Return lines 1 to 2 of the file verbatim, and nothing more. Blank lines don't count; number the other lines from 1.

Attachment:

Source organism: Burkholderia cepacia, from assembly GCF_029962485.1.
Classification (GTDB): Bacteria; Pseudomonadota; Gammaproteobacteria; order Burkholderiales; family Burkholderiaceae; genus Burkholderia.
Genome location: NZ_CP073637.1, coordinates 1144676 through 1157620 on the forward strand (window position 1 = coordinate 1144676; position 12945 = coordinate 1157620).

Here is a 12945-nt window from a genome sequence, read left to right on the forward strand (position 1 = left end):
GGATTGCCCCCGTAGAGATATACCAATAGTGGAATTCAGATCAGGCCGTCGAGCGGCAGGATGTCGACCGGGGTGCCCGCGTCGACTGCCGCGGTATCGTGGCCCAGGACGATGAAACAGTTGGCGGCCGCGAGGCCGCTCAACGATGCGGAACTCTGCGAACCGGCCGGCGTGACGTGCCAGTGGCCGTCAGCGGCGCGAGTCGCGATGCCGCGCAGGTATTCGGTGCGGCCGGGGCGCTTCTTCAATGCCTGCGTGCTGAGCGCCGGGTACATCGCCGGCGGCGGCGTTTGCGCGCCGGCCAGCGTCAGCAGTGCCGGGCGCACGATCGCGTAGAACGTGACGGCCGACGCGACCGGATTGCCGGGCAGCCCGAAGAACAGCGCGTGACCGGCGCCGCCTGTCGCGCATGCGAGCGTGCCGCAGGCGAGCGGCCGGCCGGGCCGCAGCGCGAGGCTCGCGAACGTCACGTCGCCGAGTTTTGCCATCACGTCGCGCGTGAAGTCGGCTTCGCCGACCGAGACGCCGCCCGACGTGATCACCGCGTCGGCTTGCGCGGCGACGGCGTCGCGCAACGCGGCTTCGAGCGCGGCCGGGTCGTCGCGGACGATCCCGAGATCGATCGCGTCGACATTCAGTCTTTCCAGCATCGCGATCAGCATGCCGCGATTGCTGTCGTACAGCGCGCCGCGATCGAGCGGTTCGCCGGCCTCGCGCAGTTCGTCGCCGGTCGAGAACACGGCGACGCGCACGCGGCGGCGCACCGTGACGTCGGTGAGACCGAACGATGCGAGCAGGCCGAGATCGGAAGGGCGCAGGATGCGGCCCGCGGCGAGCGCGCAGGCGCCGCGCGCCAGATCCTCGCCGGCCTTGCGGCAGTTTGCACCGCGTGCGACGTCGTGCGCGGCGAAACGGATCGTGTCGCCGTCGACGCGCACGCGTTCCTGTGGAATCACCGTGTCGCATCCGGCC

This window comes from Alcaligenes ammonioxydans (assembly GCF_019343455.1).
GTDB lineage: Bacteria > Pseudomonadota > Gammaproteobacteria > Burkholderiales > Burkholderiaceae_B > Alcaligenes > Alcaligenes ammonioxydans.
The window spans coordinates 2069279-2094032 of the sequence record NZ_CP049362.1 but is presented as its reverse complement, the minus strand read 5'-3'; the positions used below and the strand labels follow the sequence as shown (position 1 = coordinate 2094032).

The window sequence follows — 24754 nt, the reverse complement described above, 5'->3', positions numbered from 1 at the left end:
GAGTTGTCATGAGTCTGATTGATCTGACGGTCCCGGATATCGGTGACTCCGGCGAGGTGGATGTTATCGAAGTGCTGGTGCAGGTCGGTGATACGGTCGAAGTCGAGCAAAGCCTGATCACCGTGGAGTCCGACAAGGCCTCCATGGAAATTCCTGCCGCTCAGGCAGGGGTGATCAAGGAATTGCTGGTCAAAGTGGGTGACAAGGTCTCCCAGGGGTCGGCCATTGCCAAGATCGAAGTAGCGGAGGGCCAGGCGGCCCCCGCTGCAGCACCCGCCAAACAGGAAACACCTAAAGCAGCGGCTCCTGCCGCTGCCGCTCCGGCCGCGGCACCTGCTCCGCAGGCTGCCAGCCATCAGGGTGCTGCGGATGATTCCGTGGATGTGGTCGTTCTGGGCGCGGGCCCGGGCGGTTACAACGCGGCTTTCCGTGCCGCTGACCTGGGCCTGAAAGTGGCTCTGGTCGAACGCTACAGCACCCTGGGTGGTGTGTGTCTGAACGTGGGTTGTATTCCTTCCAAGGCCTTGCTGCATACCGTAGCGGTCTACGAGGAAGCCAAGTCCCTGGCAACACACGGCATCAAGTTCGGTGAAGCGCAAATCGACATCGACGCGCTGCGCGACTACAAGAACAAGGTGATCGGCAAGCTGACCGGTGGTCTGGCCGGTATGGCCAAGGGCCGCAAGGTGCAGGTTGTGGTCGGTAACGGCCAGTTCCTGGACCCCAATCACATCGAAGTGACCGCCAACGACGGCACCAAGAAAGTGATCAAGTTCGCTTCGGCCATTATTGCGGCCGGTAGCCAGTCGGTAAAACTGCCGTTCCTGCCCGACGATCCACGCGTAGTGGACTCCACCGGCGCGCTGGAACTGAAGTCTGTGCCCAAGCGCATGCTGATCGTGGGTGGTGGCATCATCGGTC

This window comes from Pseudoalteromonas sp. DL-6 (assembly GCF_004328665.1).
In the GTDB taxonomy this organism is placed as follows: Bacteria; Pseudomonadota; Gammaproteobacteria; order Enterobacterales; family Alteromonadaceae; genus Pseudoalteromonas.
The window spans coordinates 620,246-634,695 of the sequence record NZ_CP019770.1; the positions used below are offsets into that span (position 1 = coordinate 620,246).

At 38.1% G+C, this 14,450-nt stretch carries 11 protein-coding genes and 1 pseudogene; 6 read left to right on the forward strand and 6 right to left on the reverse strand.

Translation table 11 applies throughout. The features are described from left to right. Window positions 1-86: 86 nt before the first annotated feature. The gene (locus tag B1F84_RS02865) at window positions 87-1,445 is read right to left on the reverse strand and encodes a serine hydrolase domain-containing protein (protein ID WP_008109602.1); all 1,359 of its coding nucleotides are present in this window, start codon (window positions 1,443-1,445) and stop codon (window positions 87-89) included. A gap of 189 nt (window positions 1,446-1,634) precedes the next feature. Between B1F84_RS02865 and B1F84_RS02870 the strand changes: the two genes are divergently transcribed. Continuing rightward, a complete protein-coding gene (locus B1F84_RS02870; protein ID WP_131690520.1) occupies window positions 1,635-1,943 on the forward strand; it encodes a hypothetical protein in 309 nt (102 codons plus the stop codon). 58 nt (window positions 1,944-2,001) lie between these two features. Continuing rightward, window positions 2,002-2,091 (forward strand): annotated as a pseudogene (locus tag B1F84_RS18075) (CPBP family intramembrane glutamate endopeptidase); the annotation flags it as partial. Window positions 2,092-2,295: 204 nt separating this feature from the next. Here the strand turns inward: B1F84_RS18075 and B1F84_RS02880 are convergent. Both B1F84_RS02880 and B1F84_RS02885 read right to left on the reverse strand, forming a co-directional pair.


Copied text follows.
Source organism: Burkholderia cepacia, from assembly GCF_029962485.1.
Classification (GTDB): Bacteria; Pseudomonadota; Gammaproteobacteria; order Burkholderiales; family Burkholderiaceae; genus Burkholderia.